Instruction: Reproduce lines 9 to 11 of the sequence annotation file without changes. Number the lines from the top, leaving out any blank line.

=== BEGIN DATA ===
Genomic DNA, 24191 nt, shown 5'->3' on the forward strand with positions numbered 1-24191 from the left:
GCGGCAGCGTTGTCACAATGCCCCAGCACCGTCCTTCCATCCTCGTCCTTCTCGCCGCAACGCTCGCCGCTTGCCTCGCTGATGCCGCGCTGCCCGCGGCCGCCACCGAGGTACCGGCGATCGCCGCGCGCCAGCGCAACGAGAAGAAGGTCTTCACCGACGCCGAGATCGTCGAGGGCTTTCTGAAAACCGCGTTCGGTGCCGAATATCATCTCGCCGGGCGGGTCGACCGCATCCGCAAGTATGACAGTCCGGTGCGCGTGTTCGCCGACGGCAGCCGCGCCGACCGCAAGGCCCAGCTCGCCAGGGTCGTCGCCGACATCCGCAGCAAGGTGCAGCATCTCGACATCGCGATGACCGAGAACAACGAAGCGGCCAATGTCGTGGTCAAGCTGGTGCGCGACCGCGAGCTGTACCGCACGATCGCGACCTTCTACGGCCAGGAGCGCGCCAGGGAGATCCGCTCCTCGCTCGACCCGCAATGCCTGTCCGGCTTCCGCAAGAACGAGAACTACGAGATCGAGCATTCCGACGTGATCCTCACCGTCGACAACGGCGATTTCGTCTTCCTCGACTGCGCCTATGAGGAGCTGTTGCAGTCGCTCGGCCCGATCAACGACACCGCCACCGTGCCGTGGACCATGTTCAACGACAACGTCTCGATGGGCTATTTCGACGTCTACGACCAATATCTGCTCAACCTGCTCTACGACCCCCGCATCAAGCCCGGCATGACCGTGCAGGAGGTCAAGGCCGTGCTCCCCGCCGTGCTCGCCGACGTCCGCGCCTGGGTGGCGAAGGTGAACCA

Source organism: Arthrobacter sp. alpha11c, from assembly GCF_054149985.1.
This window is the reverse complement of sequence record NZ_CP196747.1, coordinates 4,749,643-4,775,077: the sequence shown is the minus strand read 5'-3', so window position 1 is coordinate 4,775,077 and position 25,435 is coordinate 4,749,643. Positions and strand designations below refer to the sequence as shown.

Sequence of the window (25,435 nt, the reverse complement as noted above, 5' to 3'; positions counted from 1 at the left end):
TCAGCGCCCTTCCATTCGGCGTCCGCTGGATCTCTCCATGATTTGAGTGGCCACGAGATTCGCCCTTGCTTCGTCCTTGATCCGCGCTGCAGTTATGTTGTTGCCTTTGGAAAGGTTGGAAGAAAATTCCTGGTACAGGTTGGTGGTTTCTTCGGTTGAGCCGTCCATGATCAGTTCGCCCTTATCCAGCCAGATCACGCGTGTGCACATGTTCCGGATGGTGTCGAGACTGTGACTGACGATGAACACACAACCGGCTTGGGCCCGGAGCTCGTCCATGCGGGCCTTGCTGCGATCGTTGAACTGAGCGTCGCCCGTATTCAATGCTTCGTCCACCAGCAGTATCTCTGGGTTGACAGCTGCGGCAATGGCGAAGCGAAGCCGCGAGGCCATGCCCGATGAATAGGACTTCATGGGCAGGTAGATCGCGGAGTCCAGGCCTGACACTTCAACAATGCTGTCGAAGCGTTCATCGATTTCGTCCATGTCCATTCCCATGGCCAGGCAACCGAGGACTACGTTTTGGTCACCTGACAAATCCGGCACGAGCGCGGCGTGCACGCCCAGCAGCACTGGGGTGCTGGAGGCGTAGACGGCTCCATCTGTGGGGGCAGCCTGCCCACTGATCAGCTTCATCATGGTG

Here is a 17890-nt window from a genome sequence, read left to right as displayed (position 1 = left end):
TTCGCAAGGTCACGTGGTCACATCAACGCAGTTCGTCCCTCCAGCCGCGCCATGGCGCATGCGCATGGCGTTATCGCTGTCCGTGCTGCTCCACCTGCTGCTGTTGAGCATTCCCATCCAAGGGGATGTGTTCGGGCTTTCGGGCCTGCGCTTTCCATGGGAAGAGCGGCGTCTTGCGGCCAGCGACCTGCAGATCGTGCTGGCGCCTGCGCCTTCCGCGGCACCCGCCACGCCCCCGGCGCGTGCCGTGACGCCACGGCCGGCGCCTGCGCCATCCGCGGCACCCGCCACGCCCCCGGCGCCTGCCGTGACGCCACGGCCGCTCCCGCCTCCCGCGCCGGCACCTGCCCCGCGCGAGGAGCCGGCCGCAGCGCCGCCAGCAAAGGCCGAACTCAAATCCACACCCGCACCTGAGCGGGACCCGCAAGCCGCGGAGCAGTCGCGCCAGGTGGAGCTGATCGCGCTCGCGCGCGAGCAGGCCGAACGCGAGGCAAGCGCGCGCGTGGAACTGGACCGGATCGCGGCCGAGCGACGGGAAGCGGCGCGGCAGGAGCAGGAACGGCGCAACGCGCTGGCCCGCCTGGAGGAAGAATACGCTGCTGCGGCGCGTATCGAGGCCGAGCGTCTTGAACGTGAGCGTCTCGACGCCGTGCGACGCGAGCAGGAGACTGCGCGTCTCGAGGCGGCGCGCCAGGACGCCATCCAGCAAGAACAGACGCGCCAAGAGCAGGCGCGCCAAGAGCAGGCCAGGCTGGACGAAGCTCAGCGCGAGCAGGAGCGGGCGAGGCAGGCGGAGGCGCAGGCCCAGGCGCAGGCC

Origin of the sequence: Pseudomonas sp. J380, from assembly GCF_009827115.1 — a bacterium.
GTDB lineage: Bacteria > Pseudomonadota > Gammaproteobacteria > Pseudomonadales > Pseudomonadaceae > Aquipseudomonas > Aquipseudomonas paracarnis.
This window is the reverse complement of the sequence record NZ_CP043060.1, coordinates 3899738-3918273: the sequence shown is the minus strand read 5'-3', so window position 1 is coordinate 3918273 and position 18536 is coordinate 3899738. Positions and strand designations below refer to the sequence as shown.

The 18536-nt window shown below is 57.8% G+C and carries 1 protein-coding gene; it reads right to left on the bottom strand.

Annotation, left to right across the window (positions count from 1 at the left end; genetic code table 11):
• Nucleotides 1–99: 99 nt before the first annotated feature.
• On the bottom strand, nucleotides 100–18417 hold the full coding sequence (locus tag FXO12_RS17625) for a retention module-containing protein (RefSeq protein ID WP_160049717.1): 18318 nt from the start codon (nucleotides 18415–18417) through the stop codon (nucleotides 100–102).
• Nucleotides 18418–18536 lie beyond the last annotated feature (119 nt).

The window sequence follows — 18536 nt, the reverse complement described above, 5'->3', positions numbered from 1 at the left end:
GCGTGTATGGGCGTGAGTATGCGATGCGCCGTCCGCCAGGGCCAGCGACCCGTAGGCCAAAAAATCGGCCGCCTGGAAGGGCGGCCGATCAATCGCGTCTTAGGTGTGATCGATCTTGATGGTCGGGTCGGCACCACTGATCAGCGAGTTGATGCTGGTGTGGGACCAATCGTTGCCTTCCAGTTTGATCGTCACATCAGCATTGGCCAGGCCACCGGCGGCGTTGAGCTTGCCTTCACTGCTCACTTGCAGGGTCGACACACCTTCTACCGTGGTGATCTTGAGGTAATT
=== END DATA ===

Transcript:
Origin of the sequence: Pseudomonas sp. J380, from assembly GCF_009827115.1 — a bacterium.
GTDB lineage: Bacteria > Pseudomonadota > Gammaproteobacteria > Pseudomonadales > Pseudomonadaceae > Aquipseudomonas > Aquipseudomonas paracarnis.
This window is the reverse complement of the sequence record NZ_CP043060.1, coordinates 3899738-3918273: the sequence shown is the minus strand read 5'-3', so window position 1 is coordinate 3918273 and position 18536 is coordinate 3899738. Positions and strand designations below refer to the sequence as shown.